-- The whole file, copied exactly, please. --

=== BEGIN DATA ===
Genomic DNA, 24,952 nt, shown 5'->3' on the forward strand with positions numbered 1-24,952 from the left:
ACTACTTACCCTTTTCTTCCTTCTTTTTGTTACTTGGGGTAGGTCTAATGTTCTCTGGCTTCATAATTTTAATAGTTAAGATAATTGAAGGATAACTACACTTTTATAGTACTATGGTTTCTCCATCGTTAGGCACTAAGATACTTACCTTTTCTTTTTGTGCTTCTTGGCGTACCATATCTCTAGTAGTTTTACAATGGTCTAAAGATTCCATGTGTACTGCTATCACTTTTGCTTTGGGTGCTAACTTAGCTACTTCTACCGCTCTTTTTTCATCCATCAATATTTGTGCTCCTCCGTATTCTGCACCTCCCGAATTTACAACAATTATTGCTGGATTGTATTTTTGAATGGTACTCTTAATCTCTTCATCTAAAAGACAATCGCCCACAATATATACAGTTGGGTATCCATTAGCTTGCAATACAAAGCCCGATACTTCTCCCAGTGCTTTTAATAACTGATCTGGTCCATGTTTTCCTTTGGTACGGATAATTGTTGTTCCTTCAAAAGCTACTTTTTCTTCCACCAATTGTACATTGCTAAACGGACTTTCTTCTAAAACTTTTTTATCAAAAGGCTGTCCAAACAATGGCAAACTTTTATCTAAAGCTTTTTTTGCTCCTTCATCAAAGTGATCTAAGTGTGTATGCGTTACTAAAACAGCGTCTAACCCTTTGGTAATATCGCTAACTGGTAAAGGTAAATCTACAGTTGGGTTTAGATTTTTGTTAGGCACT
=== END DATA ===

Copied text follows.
Genomic DNA, 24,952 nt, shown 5'->3' on the forward strand with positions numbered 1-24,952 from the left:
ACTACTTACCCTTTTCTTCCTTCTTTTTGTTACTTGGGGTAGGTCTAATGTTCTCTGGCTTCATAATTTTAATAGTTAAGATAATTGAAGGATAACTACACTTTTATAGTACTATGGTTTCTCCATCGTTAGGCACTAAGATACTTACCTTTTCTTTTTGTGCTTCTTGGCGTACCATATCTCTAGTAGTTTTACAATGGTCTAAAGATTCCATGTGTACTGCTATCACTTTTGCTTTGGGTGCTAACTTAGCTACTTCTACCGCTCTTTTTTCATCCATCAATATTTGTGCTCCTCCGTATTCTGCACCTCCCGAATTTACAACAATTATTGCTGGATTGTATTTTTGAATGGTACTCTTAATCTCTTCATCTAAAAGACAATCGCCCACAATATATACAGTTGGGTATCCATTAGCTTGCAATACAAAGCCCGATACTTCTCCCAGTGCTTTTAATAACTGATCTGGTCCATGTTTTCCTTTGGTACGGATAATTGTTGTTCCTTCAAAAGCTACTTTTTCTTCCACCAATTGTACATTGCTAAACGGACTTTCTTCTAAAACTTTTTTATCAAAAGGCTGTCCAAACAATGGCAAACTTTTATCTAAAGCTTTTTTTGCTCCTTCATCAAAGTGATCTAAGTGTGTATGCGTTACTAAAACAGCGTCTAACCCTTTGGTAATATCGCTAACTGGTAAAGGTAAATCTACAGTTGGGTTTAGATTTTTGTTAGGCACT